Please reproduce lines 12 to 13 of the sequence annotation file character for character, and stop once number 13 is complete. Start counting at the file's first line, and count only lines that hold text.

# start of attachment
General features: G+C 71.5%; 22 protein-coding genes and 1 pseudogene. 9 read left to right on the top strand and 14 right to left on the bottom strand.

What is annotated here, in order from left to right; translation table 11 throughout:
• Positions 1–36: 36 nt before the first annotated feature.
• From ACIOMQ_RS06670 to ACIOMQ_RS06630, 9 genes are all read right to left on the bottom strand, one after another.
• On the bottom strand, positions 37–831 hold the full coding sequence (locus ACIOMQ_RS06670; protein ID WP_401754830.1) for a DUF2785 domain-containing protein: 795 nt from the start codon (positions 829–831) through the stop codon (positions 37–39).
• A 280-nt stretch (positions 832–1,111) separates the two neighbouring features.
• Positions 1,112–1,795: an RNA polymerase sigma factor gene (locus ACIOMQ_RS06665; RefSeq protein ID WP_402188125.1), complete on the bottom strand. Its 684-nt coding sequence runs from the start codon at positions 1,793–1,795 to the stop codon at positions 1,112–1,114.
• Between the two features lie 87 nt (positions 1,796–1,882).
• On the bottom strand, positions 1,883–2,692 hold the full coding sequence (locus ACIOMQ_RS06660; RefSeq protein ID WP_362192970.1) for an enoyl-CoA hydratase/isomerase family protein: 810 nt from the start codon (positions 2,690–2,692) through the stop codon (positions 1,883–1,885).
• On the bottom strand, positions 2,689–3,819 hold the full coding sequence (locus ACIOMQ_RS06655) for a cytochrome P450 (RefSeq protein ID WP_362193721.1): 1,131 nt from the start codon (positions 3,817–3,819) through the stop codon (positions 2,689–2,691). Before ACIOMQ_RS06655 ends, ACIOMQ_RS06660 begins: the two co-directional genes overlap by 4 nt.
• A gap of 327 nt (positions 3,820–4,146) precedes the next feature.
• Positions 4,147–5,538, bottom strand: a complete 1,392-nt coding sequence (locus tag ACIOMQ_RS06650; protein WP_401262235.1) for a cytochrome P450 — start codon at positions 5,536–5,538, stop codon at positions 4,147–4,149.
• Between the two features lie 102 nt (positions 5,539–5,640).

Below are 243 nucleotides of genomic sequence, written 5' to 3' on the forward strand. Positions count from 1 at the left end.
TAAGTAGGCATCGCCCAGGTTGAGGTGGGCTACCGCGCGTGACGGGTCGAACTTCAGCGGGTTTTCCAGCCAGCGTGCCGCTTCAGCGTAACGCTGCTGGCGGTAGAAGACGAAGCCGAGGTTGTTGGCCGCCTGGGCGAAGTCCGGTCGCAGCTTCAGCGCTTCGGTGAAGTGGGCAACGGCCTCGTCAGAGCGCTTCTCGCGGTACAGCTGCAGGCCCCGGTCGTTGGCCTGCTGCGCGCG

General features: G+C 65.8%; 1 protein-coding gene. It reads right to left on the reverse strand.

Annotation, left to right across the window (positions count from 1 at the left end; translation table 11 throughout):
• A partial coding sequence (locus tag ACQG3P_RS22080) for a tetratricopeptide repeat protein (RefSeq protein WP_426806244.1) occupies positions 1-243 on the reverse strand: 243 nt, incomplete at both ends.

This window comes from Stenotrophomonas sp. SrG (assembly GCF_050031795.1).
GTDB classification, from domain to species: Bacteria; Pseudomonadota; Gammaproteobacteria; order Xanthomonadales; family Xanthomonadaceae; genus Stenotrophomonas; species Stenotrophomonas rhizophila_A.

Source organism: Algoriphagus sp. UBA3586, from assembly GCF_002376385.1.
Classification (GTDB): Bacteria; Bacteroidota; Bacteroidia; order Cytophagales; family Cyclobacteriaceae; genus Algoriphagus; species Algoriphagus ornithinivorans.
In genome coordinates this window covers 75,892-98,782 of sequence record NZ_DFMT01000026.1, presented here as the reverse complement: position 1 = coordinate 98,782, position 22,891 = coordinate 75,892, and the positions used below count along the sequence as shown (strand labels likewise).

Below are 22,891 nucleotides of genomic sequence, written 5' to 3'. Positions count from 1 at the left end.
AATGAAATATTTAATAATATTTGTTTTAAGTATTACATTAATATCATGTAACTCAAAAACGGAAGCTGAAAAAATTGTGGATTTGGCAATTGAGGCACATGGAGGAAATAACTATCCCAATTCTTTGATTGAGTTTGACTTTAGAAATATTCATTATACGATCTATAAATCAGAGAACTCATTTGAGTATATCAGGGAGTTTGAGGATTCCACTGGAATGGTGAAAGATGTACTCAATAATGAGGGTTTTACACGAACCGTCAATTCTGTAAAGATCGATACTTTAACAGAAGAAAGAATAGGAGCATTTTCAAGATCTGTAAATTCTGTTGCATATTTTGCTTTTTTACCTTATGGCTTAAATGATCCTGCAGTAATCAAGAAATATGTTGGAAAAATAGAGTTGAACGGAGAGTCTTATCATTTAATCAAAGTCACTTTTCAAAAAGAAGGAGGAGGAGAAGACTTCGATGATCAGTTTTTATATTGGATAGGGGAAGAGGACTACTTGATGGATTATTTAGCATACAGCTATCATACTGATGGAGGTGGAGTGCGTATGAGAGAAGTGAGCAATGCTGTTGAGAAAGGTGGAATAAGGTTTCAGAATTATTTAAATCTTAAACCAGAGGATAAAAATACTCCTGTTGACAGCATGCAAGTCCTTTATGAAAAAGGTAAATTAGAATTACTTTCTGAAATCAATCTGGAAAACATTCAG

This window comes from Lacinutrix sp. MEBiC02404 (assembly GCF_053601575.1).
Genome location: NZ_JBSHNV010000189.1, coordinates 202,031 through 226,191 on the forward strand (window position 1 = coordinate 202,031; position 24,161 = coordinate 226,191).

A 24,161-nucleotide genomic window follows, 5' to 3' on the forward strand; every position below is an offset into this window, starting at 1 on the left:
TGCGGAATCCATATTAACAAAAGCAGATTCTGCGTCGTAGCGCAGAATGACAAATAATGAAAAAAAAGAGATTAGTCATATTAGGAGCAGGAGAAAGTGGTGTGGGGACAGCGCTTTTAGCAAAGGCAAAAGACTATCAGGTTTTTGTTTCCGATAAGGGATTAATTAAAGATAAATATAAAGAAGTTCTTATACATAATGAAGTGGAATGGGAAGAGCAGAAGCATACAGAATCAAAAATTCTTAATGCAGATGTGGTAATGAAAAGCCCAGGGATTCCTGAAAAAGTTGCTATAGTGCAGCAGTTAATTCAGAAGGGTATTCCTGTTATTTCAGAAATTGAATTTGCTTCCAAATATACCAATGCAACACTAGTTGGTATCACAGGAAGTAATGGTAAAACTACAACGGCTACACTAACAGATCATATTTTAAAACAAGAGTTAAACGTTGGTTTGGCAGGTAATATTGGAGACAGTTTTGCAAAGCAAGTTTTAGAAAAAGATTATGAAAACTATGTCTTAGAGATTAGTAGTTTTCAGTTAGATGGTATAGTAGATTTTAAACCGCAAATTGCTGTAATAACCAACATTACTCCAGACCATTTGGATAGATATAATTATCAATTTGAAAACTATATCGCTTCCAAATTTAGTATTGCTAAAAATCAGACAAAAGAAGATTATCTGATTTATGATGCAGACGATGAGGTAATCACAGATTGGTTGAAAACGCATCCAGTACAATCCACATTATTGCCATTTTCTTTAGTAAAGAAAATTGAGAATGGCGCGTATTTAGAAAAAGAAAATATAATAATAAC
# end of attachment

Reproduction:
• Positions 4,147–5,538, bottom strand: a complete 1,392-nt coding sequence (locus tag ACIOMQ_RS06650; protein WP_401262235.1) for a cytochrome P450 — start codon at positions 5,536–5,538, stop codon at positions 4,147–4,149.
• Between the two features lie 102 nt (positions 5,539–5,640).